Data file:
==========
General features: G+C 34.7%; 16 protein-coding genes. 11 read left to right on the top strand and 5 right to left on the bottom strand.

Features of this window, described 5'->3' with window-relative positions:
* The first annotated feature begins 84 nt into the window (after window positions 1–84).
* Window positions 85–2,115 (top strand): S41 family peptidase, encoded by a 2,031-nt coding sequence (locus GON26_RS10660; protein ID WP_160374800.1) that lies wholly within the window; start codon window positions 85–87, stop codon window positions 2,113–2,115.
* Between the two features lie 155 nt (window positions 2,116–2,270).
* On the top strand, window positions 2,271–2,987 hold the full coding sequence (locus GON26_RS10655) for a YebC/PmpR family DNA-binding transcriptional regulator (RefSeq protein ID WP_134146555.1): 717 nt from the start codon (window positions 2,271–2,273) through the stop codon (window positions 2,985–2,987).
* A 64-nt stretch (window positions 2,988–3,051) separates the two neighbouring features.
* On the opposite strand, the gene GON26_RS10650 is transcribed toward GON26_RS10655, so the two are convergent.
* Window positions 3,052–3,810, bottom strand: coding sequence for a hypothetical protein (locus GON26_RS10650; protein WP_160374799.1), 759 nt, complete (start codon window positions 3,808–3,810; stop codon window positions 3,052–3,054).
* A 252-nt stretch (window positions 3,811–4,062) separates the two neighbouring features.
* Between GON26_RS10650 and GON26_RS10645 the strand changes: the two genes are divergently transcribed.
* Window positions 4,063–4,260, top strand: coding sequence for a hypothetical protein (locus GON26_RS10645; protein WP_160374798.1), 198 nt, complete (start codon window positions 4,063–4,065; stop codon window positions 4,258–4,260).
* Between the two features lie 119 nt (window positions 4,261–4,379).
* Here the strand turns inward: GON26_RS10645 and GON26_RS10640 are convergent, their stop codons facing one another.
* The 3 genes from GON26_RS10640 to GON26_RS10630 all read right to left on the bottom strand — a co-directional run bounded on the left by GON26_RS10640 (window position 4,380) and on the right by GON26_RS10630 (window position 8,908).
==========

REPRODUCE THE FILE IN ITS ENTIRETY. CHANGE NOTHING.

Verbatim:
General features: G+C 34.7%; 16 protein-coding genes. 11 read left to right on the top strand and 5 right to left on the bottom strand.

Features of this window, described 5'->3' with window-relative positions:
* The first annotated feature begins 84 nt into the window (after window positions 1–84).
* Window positions 85–2,115 (top strand): S41 family peptidase, encoded by a 2,031-nt coding sequence (locus GON26_RS10660; protein ID WP_160374800.1) that lies wholly within the window; start codon window positions 85–87, stop codon window positions 2,113–2,115.
* Between the two features lie 155 nt (window positions 2,116–2,270).
* On the top strand, window positions 2,271–2,987 hold the full coding sequence (locus GON26_RS10655) for a YebC/PmpR family DNA-binding transcriptional regulator (RefSeq protein ID WP_134146555.1): 717 nt from the start codon (window positions 2,271–2,273) through the stop codon (window positions 2,985–2,987).
* A 64-nt stretch (window positions 2,988–3,051) separates the two neighbouring features.
* On the opposite strand, the gene GON26_RS10650 is transcribed toward GON26_RS10655, so the two are convergent.
* Window positions 3,052–3,810, bottom strand: coding sequence for a hypothetical protein (locus GON26_RS10650; protein WP_160374799.1), 759 nt, complete (start codon window positions 3,808–3,810; stop codon window positions 3,052–3,054).
* A 252-nt stretch (window positions 3,811–4,062) separates the two neighbouring features.
* Between GON26_RS10650 and GON26_RS10645 the strand changes: the two genes are divergently transcribed.
* Window positions 4,063–4,260, top strand: coding sequence for a hypothetical protein (locus GON26_RS10645; protein WP_160374798.1), 198 nt, complete (start codon window positions 4,063–4,065; stop codon window positions 4,258–4,260).
* Between the two features lie 119 nt (window positions 4,261–4,379).
* Here the strand turns inward: GON26_RS10645 and GON26_RS10640 are convergent, their stop codons facing one another.
* The 3 genes from GON26_RS10640 to GON26_RS10630 all read right to left on the bottom strand — a co-directional run bounded on the left by GON26_RS10640 (window position 4,380) and on the right by GON26_RS10630 (window position 8,908).